Grill master Steven Raichlen left behind sunny Miami on Saturday for cold, windy, snowy State College. But he made the trip for a very worthy cause. The star of PBS’s Primal Grill and Barbecue University hosted WPSU’s 19th annual Connoisseur’s Dinner and Auction.
Raichlen brought his knowledge of the world’s barbecue trail – from whole roasted lamb in Argentina to kangaroo kebabs in Australia – to central Pennsylvania. And before the main event that night, he cooked for a live audience at WPSU studios. Nick and I were honored to attend as guests.
Raichlen moved between the studio’s kitchen set equipped with electric griddles to the sidewalk outside where he had set up two charcoal grills. With help from my colleagues and several volunteers, he demonstrated five courses and served samples of each.
We started with a South African grilled cheese sandwich that included aged cheddar, mango chutney, onions, and tomatoes. It was sweet and pungent and tasted faintly of the charcoal over which it was cooked.
Next up was a shrimp kebab simply spritzed with extra-virgin olive oil and dry Spanish white wine and finished with sea salt. Alongside the shrimp, Raichlen served Cambodian corn (off the cob) sautéed in a sauce of coconut milk, palm sugar, and pandanus leaf. (You could also substitute heavy cream, brown sugar, and bay leaves.)
Then came the moment we were all waiting for: the caveman T-bone steak. Raichlen took three 2-inch cuts of meat and seasoned them liberally with coarse salt and black pepper. Then he carried them outside and threw them directly onto the hot charcoals. No grate needed.
They cooked to medium-rare quite fast, then he brushed off the ash from both sides of the meat before parading it back inside. The smell was intoxicating – if you’re into rustic meat cooked over a fire, which I am. On top, he added a hefty scoop of sauce made from garlic, jalapenos, and cilantro.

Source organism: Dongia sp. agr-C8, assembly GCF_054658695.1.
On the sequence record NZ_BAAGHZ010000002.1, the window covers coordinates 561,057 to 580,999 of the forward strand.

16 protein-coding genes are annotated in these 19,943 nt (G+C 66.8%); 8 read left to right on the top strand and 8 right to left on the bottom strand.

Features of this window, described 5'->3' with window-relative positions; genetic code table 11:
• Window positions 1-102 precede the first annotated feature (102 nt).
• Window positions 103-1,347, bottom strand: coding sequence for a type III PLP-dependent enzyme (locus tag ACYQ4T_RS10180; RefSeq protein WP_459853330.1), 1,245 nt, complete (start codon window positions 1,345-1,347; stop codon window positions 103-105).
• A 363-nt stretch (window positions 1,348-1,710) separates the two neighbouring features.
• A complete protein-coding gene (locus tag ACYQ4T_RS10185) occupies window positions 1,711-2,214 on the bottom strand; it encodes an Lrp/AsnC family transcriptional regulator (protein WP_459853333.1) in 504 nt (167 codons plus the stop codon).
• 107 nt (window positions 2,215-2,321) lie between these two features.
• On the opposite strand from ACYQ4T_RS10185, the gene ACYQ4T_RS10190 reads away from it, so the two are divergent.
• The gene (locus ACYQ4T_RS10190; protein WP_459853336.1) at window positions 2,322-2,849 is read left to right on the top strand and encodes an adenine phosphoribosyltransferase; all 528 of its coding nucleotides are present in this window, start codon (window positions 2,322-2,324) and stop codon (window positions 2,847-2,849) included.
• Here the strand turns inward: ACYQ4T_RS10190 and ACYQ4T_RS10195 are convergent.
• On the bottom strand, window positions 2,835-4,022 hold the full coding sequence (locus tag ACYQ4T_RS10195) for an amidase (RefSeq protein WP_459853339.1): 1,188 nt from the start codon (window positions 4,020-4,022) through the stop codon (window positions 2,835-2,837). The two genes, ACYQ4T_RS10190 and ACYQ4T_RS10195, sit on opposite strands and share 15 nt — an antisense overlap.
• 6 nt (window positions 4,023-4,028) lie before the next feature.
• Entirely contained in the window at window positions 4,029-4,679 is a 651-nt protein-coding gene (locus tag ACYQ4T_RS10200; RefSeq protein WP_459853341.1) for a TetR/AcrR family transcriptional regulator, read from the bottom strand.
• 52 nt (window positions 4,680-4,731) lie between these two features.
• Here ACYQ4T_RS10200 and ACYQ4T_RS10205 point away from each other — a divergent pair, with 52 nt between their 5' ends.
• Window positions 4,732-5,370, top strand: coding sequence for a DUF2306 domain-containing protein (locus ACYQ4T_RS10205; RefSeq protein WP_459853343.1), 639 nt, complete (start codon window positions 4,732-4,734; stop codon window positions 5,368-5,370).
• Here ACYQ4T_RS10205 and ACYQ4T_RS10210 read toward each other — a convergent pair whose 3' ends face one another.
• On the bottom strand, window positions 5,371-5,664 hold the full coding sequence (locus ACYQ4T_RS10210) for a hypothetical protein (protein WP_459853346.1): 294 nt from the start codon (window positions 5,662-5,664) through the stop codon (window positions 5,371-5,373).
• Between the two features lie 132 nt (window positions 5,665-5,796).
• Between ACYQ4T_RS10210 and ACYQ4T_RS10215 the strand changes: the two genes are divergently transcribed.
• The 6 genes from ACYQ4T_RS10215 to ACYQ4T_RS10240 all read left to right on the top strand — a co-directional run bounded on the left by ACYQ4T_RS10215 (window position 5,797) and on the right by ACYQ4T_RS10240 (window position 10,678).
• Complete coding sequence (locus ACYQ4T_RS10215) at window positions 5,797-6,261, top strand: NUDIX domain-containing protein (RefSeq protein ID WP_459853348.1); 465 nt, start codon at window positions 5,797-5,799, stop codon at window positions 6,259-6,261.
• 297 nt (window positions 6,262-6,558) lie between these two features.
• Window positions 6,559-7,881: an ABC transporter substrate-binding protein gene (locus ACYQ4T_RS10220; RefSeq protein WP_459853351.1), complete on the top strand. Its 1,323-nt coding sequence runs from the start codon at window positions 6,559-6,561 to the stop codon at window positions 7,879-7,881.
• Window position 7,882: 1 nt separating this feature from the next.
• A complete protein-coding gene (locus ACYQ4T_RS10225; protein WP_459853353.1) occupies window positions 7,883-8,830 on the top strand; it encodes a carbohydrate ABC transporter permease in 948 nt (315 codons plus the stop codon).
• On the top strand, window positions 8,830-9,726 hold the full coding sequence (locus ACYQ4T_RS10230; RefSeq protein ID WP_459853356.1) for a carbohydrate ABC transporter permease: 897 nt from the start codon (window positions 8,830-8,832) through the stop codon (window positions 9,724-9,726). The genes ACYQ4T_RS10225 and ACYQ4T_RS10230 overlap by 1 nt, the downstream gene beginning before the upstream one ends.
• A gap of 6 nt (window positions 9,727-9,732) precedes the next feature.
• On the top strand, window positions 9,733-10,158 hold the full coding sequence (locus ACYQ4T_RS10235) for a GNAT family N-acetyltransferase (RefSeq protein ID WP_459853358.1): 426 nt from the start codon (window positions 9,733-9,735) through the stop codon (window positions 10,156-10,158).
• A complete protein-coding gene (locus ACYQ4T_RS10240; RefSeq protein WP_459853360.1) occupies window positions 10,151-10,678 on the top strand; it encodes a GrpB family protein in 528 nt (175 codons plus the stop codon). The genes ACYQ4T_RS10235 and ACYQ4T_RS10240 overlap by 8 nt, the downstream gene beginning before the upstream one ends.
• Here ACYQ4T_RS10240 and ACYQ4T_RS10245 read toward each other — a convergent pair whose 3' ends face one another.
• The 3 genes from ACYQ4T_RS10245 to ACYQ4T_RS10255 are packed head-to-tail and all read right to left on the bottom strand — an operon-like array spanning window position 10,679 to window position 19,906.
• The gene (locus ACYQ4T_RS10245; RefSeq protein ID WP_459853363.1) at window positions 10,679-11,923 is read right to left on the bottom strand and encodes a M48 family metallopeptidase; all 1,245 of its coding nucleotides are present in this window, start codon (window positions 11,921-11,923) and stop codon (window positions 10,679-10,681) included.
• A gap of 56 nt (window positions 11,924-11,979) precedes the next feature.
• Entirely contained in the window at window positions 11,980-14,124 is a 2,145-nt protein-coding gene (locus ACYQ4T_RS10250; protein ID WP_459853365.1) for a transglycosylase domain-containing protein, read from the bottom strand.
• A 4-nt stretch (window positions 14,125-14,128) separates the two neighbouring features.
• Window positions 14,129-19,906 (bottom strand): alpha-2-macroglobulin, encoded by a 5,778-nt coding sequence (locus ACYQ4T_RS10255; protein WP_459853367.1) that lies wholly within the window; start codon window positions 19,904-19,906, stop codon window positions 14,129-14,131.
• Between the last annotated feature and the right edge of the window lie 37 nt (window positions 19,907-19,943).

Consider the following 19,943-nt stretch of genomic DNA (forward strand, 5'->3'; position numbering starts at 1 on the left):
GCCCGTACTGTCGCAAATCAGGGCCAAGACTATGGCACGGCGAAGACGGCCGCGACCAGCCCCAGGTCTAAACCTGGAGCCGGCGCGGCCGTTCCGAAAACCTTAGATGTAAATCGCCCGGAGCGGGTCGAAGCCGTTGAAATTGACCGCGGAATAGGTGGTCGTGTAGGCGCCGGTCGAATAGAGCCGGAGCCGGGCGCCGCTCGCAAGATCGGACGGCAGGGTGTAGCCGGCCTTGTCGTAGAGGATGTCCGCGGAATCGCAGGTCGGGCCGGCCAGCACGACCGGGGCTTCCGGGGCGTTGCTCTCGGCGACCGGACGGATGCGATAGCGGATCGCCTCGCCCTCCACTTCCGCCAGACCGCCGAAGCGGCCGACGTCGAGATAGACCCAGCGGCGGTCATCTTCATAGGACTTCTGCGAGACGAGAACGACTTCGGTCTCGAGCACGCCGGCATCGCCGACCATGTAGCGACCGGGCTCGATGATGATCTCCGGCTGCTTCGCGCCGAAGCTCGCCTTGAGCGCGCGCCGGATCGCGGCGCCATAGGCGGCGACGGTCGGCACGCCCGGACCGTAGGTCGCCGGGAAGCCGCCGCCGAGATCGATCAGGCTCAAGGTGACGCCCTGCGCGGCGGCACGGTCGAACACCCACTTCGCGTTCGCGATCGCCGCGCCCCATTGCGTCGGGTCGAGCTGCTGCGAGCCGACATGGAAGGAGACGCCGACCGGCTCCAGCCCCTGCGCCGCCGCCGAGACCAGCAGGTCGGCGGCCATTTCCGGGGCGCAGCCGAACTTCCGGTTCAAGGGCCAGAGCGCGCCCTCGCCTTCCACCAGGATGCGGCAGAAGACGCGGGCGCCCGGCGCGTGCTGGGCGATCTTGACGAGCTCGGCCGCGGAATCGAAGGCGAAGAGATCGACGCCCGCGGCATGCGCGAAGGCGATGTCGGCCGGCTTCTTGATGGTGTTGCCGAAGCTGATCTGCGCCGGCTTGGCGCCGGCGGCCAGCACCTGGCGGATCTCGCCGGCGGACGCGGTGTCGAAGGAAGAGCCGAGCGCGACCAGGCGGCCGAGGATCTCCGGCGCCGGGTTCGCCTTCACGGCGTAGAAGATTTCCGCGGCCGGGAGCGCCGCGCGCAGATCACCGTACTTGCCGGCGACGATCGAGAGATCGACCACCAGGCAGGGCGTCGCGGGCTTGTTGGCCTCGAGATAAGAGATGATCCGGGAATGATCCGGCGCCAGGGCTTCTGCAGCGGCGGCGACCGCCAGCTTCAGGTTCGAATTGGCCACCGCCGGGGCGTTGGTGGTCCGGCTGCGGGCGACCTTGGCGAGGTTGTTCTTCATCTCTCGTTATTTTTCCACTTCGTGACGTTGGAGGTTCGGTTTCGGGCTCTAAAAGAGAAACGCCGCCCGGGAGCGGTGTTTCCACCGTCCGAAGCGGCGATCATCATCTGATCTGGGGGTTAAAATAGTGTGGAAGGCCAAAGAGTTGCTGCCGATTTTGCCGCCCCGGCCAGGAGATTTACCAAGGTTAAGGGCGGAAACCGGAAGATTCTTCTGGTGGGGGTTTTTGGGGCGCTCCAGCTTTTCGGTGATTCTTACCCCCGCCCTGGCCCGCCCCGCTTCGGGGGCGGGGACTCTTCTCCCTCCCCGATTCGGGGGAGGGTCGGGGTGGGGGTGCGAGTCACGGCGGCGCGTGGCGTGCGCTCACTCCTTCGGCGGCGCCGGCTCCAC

The meat was tender on the inside and slightly crispy on the outside with an undeniable smoky flavor, and the sauce added the perfect layer of heat.
Since we had all already been served our pre-prepared plates of meat, the three T-bones posed pretty for the camera. Until someone said, “Steven, you should auction them off!” Brilliant idea!
Each steak went for over $100, with all proceeds benefiting WPSU, of course. I’m not sure if any of the cuts of meat made it past the studio doors, though. I know that at least one was devoured in true caveman fashion – no utensils necessary.
Finally, Raichlen grilled a whole pineapple coated in cinnamon, sugar, and clove. The Brazilian dessert was served with a scoop of vanilla ice cream and was the perfect, sweet ending to a delightful morning.
Before guests left, they lined up to buy copies of Raichlen’s latest book, Planet Barbecue, and have them signed by the grill master himself. We brought our own book from home – Beer-Can Chicken – another worthwhile purchase from Raichlen’s collection.
Later that day, Raichlen prepared another feast for locals. It included Singaporean beef sates with peanut sauce, American planked salmon with juniper berries, Uruguayan filets mignon wrapped in bacon with a Scotch whiskey mushroom sauce, and Catalan crème brûlée. Sadly, we did not attend the dinner (we hosted our own dinner party instead), but I heard it was a huge success.
Thank you to Steven Raichlen for spending the weekend with us. And a big thank you to the supporters who helped to raise over $50,000 for WPSU! The biggest auction item – the tie JoePa wore for his 400th win – brought in $10,000 alone.
Please consider making a donation to your own public broadcasting station because your support is more important now than ever. (Learn more at 170millionamericans.org) I would thank you all with a caveman T-bone steak, if I could!
(All photos provided by Greg Petersen.)